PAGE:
As the first of August nears, celestial energy rises with the appearance of the Full Sturgeon Moon. Native Algonquin fishing tribes named this moon after sturgeons—large, prehistoric fish of the Great Lakes—that were key to the tribes’ survival. With the sultry haze of summer giving the moon a red hue, tribes further south named this moon the Full Red Moon. August’s full moon has also been dubbed the Fruit Moon, the Grain Moon, and the Green Corn Moon, for the ripening of these foods during the approaching harvest season.
The August Sturgeon Moon is also a supermoon. Supermoons occur when the moon is in perigee—the closest point to Earth in its orbit. A supermoon can appear up to 14% larger and 30% brighter than a full moon, creating a feeling of closeness, and allowing us the opportunity to deeply connect.
As the second of four consecutive supermoons in 2023, the Sturgeon Supermoon will reach its potential on Tuesday, August 1, at 2:32 PM EST. Look toward the southeast after sunset to catch a glimpse of the Sturgeon Moon rising. Keep an eye out for the year’s third supermoon (which is also a blue moon) coming to your skies August 30. This is the last time two supermoons will appear in the same month until 2037. The fourth and final supermoon of the year will rise on September 29.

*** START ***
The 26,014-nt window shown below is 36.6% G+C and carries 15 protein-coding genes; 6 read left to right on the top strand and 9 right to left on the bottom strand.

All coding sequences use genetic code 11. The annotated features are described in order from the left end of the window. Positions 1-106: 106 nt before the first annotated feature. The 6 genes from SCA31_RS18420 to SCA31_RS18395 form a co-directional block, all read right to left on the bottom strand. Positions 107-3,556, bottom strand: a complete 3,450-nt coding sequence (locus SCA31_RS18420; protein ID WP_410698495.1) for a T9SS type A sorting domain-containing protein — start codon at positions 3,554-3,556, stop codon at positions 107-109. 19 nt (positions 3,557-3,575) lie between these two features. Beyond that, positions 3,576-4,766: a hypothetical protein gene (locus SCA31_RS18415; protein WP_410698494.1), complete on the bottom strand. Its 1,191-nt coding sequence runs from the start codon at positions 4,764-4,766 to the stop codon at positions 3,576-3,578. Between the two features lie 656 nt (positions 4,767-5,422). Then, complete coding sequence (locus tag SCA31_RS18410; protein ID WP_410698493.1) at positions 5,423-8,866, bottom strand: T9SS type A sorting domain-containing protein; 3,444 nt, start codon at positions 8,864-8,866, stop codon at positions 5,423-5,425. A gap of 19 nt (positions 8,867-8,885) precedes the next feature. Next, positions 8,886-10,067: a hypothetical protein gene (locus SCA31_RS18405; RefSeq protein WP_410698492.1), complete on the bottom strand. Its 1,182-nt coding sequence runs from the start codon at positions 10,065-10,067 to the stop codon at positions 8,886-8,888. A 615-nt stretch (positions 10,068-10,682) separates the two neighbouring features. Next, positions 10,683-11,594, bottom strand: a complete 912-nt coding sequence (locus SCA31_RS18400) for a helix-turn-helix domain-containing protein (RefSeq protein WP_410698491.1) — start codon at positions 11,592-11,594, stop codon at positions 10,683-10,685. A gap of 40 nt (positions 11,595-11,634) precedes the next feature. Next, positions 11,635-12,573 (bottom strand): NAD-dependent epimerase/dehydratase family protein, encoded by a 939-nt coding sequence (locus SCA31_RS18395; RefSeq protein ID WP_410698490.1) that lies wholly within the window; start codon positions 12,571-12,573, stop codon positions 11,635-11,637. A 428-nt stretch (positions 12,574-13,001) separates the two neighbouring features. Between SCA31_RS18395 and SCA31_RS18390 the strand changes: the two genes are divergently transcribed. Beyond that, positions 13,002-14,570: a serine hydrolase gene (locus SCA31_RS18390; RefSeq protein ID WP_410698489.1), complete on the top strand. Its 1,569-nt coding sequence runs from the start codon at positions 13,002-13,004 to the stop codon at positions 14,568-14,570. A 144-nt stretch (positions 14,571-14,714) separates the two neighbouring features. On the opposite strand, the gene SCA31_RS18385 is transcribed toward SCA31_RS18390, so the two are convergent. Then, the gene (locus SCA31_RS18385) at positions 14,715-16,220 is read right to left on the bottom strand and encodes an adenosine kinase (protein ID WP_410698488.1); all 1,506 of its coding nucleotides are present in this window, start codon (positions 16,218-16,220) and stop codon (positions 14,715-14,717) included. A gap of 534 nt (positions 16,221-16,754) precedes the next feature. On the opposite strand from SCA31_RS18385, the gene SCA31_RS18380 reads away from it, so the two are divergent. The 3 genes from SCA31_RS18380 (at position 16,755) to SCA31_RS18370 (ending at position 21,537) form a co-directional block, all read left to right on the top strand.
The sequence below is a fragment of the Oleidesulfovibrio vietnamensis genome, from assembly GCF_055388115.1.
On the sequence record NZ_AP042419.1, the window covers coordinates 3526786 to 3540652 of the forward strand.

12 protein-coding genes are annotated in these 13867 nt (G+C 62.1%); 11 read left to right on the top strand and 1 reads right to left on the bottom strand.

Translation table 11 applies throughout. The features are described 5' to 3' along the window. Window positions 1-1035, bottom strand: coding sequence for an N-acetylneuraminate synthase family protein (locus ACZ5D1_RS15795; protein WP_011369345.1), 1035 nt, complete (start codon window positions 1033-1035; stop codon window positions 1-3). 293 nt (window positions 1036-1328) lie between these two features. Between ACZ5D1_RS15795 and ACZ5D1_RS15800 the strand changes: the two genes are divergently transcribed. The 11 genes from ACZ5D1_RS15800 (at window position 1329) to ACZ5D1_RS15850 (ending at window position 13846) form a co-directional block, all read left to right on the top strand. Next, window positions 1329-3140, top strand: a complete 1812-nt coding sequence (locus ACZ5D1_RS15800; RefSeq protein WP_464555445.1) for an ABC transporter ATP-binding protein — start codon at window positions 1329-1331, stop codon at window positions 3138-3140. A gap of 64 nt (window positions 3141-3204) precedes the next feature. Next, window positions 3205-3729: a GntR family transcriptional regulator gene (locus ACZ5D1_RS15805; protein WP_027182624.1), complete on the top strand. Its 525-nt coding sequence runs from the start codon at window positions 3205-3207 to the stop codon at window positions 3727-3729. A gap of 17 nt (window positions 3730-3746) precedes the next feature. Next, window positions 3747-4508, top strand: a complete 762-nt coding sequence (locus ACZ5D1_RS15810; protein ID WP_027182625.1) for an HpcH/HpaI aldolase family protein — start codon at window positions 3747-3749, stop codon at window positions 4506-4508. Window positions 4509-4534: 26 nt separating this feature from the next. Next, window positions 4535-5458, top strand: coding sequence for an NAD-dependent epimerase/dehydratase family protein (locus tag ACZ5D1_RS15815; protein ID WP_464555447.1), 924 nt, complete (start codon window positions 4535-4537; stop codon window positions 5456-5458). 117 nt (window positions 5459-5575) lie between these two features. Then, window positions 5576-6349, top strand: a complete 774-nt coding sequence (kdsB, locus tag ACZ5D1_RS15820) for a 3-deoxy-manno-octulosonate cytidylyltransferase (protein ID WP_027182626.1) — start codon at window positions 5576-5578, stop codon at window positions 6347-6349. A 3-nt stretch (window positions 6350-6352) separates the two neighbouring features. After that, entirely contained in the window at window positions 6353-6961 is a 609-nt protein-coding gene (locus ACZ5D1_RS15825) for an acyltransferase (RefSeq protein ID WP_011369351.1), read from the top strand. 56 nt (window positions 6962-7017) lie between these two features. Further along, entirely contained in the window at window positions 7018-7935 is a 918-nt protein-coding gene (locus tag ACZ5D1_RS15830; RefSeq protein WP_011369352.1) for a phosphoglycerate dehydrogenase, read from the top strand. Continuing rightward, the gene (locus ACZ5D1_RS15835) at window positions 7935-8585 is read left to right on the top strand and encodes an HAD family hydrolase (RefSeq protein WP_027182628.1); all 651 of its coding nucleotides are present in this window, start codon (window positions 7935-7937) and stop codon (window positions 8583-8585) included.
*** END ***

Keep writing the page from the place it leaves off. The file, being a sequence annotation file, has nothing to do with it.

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What is Qigong and why do we practice?

Join our field of collective consciousness on Tuesday, August 1 at 2:30 PM EST. From wherever you are, stand in the meditative posture The Dragon Stands Between Heaven and Earth for as long as you are able. Challenge yourself to quiet your mind and open your Heart as you connect with the Universal energy within and around you.

Nature, Qigong Practice

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